Wiethoff S, Wildgruber D, Kreifelts B, Becker H, Herbert C, Grodd W, Ethofer T: Cerebral processing of emotional prosody--influence of acoustic parameters and arousal. Neuroimage. 2008, 39 (2): 885-893. 10.1016/j.neuroimage.2007.09.028.
Ethofer T, Bretscher J, Gschwind M, Kreifelts B, Wildgruber D, Vuilleumier P: Emotional Voice Areas: Anatomic Location, Functional Properties, and Structural Connections Revealed by Combined fMRI/DTI. Cereb Cortex. 2011
Imaizumi S, Mori K, Kiritani S, et al.: Vocal identification of speaker and emotion activates different brain regions. Neuroreport. 1997, 8 (12): 2809-2812. 10.1097/00001756-199708180-00031.
George MS, Parekh PI, Rosinsky N, Ketter TA, Kimbrell TA, Heilman KM, Herscovitch P, Post RM: Understanding emotional prosody activates right hemisphere regions. Arch Neurol. 1996, 53 (7): 665-670. 10.1001/archneur.1996.00550070103017.
Wildgruber D, Hertrich I, Riecker A, Erb M, Anders S, Grodd W, Ackermann H: Distinct frontal regions subserve evaluation of linguistic and emotional aspects of speech intonation. Cereb Cortex. 2004, 14 (12): 1384-1389. 10.1093/cercor/bhh099.
Wiethoff S, Wildgruber D, Grodd W, Ethofer T: Response and habituation of the amygdala during processing of emotional prosody. Neuroreport. 2009, 20 (15): 1356-1360. 10.1097/WNR.0b013e328330eb83.
Pell MD, Leonard CL: Processing emotional tone from speech in Parkinson's disease: a role for the basal ganglia. Cogn Affect Behav Neurosci. 2003, 3 (4): 275-288. 10.3758/CABN.3.4.275.
Kotz SA, Meyer M, Alter K, Besson M, von Cramon DY, Friederici AD: On the lateralization of emotional prosody: an event-related functional MR investigation. Brain Lang. 2003, 86 (3): 366-376. 10.1016/S0093-934X(02)00532-1.
Beaucousin V, Lacheret A, Turbelin MR, Morel M, Mazoyer B, Tzourio-Mazoyer N: FMRI study of emotional speech comprehension. Cereb Cortex. 2007, 17 (2): 339-352.
Paulmann S, Pell MD, Kotz SA: Functional contributions of the basal ganglia to emotional prosody: evidence from ERPs. Brain Res. 2008, 1217: 171-178.
Robin DA, Tranel D, Damasio H: Auditory perception of temporal and spectral events in patients with focal left and right cerebral lesions. Brain Lang. 1990, 39 (4): 539-555. 10.1016/0093-934X(90)90161-9.
Van Lancker D, Sidtis JJ: The identification of affective-prosodic stimuli by left- and right-hemisphere-damaged subjects: all errors are not created equal. J Speech Hear Res. 1992, 35 (5): 963-970.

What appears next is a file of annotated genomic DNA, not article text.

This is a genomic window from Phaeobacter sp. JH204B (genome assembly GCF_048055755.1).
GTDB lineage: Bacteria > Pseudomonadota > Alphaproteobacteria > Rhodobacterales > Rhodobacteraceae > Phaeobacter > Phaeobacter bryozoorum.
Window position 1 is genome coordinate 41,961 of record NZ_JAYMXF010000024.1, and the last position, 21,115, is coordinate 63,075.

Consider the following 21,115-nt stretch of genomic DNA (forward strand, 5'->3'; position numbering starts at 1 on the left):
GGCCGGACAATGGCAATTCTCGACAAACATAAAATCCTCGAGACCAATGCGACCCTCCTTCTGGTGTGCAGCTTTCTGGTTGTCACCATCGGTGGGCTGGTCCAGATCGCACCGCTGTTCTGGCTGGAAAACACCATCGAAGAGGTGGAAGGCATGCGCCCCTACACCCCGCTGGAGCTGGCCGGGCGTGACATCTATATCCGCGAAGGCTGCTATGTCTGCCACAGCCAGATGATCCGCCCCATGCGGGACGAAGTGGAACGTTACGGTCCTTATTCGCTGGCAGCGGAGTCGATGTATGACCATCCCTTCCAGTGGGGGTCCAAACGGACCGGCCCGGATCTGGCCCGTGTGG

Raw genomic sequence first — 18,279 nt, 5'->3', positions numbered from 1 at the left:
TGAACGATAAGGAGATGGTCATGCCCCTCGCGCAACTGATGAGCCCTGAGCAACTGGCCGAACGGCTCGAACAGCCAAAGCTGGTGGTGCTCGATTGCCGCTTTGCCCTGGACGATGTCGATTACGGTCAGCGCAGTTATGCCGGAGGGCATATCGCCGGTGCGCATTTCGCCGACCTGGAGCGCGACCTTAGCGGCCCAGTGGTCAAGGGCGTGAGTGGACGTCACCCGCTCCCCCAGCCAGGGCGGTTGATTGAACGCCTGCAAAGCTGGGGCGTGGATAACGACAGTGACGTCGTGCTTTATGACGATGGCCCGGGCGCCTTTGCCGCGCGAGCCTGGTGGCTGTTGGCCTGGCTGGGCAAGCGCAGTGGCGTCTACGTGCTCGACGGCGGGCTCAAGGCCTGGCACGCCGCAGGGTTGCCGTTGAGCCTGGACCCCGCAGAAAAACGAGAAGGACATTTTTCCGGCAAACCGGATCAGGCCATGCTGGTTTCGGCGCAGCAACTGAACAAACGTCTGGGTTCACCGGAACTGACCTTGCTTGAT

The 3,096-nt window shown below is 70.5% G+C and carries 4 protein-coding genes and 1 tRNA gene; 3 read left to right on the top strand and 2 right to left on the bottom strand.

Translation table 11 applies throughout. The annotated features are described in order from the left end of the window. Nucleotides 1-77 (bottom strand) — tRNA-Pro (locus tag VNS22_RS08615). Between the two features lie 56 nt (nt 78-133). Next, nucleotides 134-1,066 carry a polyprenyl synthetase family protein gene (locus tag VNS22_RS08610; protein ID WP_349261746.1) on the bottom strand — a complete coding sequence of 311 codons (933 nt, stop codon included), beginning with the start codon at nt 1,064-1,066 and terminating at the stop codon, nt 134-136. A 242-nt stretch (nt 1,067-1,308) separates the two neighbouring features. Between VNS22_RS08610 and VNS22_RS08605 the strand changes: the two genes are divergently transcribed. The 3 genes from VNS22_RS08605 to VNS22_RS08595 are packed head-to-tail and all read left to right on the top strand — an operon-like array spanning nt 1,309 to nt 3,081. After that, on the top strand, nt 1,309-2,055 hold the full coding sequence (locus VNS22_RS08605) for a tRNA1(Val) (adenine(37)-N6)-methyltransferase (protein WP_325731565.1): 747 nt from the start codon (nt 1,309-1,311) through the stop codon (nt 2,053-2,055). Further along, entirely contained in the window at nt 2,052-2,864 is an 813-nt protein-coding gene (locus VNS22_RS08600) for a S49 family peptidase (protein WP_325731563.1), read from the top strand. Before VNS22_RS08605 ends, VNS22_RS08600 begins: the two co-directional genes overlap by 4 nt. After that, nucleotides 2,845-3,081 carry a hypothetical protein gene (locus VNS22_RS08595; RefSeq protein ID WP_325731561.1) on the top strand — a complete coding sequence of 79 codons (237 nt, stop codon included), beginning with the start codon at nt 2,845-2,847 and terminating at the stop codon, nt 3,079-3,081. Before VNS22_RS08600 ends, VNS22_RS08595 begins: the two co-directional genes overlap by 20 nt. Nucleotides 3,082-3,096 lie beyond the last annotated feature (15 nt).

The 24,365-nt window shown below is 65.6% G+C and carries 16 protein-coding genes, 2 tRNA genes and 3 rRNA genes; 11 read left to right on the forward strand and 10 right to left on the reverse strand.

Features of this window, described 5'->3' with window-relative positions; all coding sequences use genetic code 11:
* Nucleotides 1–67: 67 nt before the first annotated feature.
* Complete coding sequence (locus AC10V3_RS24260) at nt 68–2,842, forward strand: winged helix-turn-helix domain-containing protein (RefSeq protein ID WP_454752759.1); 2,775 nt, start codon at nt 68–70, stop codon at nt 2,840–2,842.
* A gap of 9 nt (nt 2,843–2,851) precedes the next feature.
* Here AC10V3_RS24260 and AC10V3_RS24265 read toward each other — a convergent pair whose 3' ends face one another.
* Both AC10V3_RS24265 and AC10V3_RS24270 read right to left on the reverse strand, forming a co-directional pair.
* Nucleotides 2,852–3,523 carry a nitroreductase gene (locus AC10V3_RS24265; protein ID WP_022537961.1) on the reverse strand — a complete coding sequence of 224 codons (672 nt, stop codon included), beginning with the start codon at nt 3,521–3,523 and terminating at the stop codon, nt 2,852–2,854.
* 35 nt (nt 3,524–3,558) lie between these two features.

Baum S, Pell M, Leonard C, Gordon J: Using prosody to resolve temporary syntactic ambiguities in speech production: Acoustic data on brain-damaged speakers. Clinical linguistics and phonetics. 2001, 15: 441-456. 10.1080/02699200110044813.
Gandour J, Wong D, Dzemidzic M, Lowe M, Tong Y, Li X: A cross-linguistic fMRI study of perception of intonation and emotion in Chinese. Hum Brain Mapp. 2003, 18 (3): 149-157. 10.1002/hbm.10088.
Obleser J, Wise RJ, Alex Dresner M, Scott SK: Functional integration across brain regions improves speech perception under adverse listening conditions. J Neurosci. 2007, 27 (9): 2283-2289. 10.1523/JNEUROSCI.4663-06.2007.
Schirmer A, Kotz SA: Beyond the right hemisphere: brain mechanisms mediating vocal emotional processing. Trends Cogn Sci. 2006, 10 (1): 24-30. 10.1016/j.tics.2005.11.009.
Pell MD, Jaywant A, Monetta L, Kotz SA: Emotional speech processing: disentangling the effects of prosody and semantic cues. Cogn Emot. 2011, 25 (5): 834-853. 10.1080/02699931.2010.516915.
Guo X, Zheng L, Zhu L, Yang Z, Chen C, Zhang L, Ma W, Dienes Z: Acquisition of conscious and unconscious knowledge of semantic prosody. Conscious Cogn. 2011, 20 (2): 417-425. 10.1016/j.concog.2010.06.015.
Wong PC: Hemispheric specialization of linguistic pitch patterns. Brain Res Bull. 2002, 59 (2): 83-95. 10.1016/S0361-9230(02)00860-2.
Sammler D, Kotz SA, Eckstein K, Ott DV, Friederici AD: Prosody meets syntax: the role of the corpus callosum. Brain. 2010, 133 (9): 2643-2655. 10.1093/brain/awq231.
Hagoort P: On Broca, brain, and binding: a new framework. Trends Cogn Sci. 2005, 9 (9): 416-423. 10.1016/j.tics.2005.07.004.
Shalom DB, Poeppel D: Functional anatomic models of language: assembling the pieces. Neuroscientist. 2008, 14 (1): 119-127.
Meyer M, Steinhauer K, Alter K, Friederici AD, von Cramon DY: Brain activity varies with modulation of dynamic pitch variance in sentence melody. Brain Lang. 2004, 89 (2): 277-289. 10.1016/S0093-934X(03)00350-X.
Matsumoto K, Samson GT, O'Daly OD, Tracy DK, Patel AD, Shergill SS: Prosodic discrimination in patients with schizophrenia. Br J Psychiatry. 2006, 189: 180-181. 10.1192/bjp.bp.105.009332.
Patel AD, Peretz I, Tramo M, Labreque R: Processing prosodic and musical patterns: a neuropsychological investigation. Brain Lang. 1998, 61 (1): 123-144. 10.1006/brln.1997.1862.
Veltman DJ, Mechelli A, Friston KJ, Price CJ: The importance of distributed sampling in blocked functional magnetic resonance imaging designs. Neuroimage. 2002, 17 (3): 1203-1206. 10.1006/nimg.2002.1242.